Although VV-ECMO in the management of airway tumors has been reported, it has typically been in a fashion or in circumstances that expose the patient to greater risk, or are more resource intensive for the health care facility. Previously reported cases have typically involved much longer ECMO times. Hong et al2 reported a series of 19 cases of VV-ECMO used in the management of severe airway obstruction between 2009 and 2012. In these cases, ECMO was typically initiated in the intensive care unit (ICU), followed by airway intervention in the OR and subsequent weaning and decannulation in the ICU. Median ECMO time was 20.9 hours.2 Other authors have reported the use of ECMO over a prolonged period of time for multiple airway procedures, using either continuous ECMO throughout the treatment period3 or multiple cannulations and ECMO runs for sequential procedures.4 ECMO in these cases allowed for safe management of airway tumors, but it exposes the patient to increased ECMO time and potential for complications as well as utilizing extensive ICU resources.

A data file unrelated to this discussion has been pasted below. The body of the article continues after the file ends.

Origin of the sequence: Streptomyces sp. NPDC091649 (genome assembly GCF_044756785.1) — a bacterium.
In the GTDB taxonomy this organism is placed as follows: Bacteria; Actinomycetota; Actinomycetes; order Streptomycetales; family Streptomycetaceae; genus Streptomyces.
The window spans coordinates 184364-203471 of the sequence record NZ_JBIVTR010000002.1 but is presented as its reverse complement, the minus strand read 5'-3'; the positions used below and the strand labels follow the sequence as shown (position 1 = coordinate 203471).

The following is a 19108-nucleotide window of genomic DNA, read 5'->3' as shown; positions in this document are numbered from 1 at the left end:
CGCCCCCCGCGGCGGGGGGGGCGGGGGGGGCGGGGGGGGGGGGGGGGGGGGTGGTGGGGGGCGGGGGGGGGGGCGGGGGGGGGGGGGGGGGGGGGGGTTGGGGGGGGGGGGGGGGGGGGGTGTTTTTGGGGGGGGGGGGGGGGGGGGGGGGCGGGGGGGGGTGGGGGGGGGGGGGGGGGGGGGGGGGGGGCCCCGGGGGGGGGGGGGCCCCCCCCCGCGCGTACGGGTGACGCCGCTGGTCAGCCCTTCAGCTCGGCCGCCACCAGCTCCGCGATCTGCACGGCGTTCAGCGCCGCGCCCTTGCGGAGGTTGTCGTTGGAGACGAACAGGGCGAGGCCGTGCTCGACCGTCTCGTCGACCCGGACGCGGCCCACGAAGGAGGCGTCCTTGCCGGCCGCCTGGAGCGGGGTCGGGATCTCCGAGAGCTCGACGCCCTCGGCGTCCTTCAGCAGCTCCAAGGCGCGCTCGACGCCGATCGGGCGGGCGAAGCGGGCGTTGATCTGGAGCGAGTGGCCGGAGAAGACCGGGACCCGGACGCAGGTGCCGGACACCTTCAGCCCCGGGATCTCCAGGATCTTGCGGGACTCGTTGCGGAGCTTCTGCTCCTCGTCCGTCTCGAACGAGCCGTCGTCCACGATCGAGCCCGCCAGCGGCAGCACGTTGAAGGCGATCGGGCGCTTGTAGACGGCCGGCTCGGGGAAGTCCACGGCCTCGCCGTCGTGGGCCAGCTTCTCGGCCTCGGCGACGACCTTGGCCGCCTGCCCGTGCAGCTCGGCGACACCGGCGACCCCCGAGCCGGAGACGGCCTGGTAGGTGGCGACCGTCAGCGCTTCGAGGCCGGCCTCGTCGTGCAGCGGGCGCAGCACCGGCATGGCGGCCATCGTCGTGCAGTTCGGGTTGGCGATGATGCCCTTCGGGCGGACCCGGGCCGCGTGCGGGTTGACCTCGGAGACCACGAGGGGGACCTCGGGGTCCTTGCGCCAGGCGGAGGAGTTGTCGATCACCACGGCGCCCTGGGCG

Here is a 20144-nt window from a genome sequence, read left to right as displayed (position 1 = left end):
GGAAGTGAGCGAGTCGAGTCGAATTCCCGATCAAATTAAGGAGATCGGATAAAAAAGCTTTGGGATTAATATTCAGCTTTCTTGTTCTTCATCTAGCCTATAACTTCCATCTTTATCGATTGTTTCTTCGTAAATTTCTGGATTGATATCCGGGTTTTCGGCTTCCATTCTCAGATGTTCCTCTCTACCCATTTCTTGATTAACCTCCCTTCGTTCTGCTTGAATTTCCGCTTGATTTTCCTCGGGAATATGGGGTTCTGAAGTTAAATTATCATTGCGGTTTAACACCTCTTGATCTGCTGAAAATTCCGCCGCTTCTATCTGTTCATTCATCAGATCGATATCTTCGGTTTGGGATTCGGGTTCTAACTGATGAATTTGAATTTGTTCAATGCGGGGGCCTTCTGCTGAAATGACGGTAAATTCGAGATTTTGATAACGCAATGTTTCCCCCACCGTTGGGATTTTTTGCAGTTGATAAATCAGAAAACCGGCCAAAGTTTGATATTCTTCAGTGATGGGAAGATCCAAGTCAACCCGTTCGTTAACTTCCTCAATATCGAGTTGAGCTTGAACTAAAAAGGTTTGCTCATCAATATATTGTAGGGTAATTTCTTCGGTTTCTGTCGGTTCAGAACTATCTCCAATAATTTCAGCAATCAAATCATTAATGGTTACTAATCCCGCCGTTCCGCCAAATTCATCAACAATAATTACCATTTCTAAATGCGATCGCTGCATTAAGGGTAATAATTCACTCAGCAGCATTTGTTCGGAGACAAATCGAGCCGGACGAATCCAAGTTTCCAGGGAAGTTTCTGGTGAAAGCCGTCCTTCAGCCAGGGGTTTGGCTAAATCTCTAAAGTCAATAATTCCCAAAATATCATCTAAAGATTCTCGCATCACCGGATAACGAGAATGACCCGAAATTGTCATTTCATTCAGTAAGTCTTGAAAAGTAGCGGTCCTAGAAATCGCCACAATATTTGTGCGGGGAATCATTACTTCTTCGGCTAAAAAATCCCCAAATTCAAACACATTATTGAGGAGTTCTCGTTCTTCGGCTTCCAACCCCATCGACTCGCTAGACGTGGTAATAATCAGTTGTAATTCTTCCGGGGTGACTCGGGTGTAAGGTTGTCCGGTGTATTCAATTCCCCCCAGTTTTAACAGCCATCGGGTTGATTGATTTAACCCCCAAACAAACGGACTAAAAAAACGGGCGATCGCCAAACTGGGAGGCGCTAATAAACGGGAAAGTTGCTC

ECMO has also been reported in more invasive management of airway tumors, such as a bridge to tracheotomy,5,6 or with central cannulation via sternotomy for surgical airway intervention.7 There has also been a role for the emergency deployment of ECMO as a rescue technique in situations of emergent airway compromise.8,9 Although ECMO is clearly beneficial and a good option in many of the cases, our case illustrates that ECMO can also be useful in the elective, minimally invasive management of critical airway pathology.